Cornerstone Day with Paul Cuadros
OA students recently had the honor of Skyping with author and Professor Paul Cuadros during Cornerstone Friday. Cuadros, an award-winning investigative reporter who teaches journalism at UNC Chapel Hill, introduced himself to students and expounded on his book, A Home on the Field, to help them explore the theme “Communities in Transition.”
Paul Cuadros is an outstanding mentor for our students as they dig more deeply into the community of Semester 40 and consider their return home in May. They are making connections and growing into their community here as well as considering their transition back to their home communities. As they experience the mixture of emotions that accompany every great adventure, Cuadros hopes to help them draw connections between their experiences at OA and inspire them to explore how best to transfer the skills, lessons, and spirit of community they are gaining here to carry through their lives.
An acclaimed writer of articles in publications that include Time Magazine and Salon.com, Cuadros tells personal and heart-rending stories that vividly depict the experiences of the Latino community in the United States. In 1999 he received a fellowship and began to study rural southern communities impacted by the arrival of large numbers of immigrant laborers. His work took him to Silas City, NC to research the poultry processing industry. Latino parents poured into the economically depressed southern town and were willing to work in the grueling and dangerous plants because they were desperately seeking a better life, a healthier environment and a way to save their children from polluted, violent and drug and gang invested inner cities.
Cuadros’ own family had emigrated from Peru. He immediately understood the “outsider” feelings that he witnessed in the young Latino men. And he feared for the future of the many undocumented young people who remembered being in no other country other than the US but who lived in constant fear of deportation and could only dream of sharing the American experience.
Believing that the skills of character and strength learned in games can be applied to real life Cuadros faced many obstacles but eventually started a soccer program at Silas City High School. He then coached the Latino team to major victories. The team, Los Jets, even won state championships.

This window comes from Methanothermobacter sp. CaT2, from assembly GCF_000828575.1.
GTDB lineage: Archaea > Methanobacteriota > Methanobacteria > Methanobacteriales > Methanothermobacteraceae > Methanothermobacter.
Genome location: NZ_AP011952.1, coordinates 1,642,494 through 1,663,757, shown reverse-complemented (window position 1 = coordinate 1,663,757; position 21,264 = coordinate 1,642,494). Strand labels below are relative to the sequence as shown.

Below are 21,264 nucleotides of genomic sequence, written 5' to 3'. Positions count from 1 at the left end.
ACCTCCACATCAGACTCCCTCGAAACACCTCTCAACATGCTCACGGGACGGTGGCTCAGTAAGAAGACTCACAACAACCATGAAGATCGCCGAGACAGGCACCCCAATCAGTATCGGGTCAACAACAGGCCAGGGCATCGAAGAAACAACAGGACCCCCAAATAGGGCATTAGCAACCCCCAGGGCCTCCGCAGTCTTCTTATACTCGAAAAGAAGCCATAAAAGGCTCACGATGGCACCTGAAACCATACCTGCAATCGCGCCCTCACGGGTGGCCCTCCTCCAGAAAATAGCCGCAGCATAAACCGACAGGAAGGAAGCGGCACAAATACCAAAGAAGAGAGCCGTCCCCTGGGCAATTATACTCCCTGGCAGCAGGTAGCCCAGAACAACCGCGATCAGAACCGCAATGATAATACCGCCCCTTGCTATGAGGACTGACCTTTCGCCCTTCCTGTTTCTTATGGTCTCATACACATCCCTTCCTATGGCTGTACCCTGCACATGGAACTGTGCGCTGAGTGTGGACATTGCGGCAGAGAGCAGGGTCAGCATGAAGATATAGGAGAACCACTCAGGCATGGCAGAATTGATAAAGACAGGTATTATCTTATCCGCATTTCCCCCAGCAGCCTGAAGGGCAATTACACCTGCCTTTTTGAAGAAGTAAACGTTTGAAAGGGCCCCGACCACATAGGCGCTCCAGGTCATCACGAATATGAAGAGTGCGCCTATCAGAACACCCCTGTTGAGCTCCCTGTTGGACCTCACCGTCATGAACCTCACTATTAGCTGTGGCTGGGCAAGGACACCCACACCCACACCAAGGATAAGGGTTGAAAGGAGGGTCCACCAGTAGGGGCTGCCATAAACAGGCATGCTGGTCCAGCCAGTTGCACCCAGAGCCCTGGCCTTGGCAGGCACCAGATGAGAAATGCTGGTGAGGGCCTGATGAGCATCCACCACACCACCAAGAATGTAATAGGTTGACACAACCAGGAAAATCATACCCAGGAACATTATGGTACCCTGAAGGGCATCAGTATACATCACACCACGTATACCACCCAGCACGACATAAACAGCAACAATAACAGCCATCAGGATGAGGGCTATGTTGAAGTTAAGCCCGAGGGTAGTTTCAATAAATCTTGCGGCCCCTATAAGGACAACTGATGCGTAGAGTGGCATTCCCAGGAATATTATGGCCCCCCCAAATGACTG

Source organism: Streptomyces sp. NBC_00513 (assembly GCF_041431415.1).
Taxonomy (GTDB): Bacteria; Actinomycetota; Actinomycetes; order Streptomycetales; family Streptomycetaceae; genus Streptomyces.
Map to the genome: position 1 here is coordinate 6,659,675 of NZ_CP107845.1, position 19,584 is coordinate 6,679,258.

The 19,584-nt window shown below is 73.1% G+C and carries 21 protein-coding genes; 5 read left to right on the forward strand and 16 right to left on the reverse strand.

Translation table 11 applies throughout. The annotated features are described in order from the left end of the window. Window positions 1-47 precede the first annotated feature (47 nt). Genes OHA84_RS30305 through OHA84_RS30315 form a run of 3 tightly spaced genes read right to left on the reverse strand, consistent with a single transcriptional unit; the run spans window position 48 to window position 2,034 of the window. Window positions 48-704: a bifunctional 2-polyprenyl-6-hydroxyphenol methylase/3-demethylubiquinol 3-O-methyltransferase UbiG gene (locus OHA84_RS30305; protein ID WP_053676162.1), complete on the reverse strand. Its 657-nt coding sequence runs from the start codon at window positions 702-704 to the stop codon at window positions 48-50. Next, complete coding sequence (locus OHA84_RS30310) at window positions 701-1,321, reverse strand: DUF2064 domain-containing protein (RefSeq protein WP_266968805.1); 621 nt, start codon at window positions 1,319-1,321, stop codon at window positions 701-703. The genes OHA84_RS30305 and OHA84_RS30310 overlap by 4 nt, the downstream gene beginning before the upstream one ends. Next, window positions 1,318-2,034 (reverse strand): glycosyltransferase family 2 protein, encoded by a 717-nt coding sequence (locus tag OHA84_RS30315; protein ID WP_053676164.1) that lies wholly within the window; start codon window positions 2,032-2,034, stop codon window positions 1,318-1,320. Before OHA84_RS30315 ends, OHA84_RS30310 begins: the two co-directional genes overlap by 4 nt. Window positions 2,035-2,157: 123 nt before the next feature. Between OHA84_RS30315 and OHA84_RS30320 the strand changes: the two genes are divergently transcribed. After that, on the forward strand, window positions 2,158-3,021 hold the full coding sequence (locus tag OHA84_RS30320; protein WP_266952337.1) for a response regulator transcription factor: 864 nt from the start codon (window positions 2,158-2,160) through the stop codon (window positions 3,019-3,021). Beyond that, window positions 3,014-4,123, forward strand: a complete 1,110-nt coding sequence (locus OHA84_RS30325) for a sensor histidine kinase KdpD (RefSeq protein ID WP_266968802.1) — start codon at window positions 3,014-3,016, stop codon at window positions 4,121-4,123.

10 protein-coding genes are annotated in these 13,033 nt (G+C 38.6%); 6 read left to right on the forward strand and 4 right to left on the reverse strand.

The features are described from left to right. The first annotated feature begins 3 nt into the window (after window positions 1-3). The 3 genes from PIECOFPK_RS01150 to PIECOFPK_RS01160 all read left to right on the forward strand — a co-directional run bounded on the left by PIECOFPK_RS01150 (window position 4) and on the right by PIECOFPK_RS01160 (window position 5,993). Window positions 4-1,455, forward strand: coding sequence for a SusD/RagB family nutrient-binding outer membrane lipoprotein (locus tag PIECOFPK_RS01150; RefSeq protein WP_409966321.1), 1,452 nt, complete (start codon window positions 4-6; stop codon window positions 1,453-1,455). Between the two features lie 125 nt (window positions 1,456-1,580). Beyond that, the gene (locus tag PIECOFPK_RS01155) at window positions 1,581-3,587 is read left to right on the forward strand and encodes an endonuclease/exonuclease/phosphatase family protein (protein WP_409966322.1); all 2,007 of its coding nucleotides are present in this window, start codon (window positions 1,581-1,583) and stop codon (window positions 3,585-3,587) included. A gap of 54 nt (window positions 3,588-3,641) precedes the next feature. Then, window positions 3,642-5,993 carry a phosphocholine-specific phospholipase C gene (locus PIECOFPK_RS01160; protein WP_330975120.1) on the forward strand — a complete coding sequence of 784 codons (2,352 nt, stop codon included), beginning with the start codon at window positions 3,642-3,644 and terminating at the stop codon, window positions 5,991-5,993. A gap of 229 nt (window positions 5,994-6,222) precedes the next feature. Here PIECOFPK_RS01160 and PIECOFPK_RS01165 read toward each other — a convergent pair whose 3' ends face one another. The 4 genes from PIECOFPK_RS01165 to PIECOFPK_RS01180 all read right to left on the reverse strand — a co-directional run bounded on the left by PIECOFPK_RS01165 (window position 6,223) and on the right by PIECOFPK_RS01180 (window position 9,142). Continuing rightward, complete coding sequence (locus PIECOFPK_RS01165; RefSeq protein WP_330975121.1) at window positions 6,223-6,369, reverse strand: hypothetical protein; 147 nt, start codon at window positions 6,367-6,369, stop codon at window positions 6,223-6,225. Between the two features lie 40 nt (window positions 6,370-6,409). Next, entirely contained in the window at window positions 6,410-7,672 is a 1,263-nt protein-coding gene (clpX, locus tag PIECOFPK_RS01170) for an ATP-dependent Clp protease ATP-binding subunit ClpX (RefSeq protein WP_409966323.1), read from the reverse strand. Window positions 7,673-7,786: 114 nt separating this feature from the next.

Los Jets became core to the small southern town’s transition away from defeat to a greater sense of community pride and acceptance of diversity. Cuadros tells the remarkable story of struggle and triumph that grew out of this “Community in Transition” in his book, A Home on the Field: How One Championship Soccer Team Inspires Hope for the Revival of Small Town America. The book has been made into a documentary and Cuadros has spoken for his team many times on NPR.
Our Cornerstone Friday started with no power. Students huddled around wood stoves and discussed Paul Cuadros’ book. Not a single person complained of the cold, lack of water or the darkness.In groups we discussed readings from A Home on the Field and through them learned about often overlooked American communities. When the power returned, we continued in a classroom that never warmed up. Students bundled under blankets and again, did not complain. They watched documentaries of Cuadros’ experience with Los Jets and learned more about his and others’ work with undocumented and immigrant families and young people.
After lunch students Skyped with Cuadros and offered many insightful questions and observations. He was warm and open to their inquiries. Our hope is that after this experience with paul, the students will start asking themselves a new set of questions.
How do we gracefully transition away from community while maintaining the spirit from which we have been inspired to learn and grow?
How can we use this experience to create more connected communities across ethnic and socio-economic lines back home?
How do I transfer my Lessons from this community when I have left this place and these people?
With Spring Break coming up, we hope that the students can use the time to reflect on the communities they are part of, both at home, and at The Outdoor Academy.
Polly Averette, French Teacher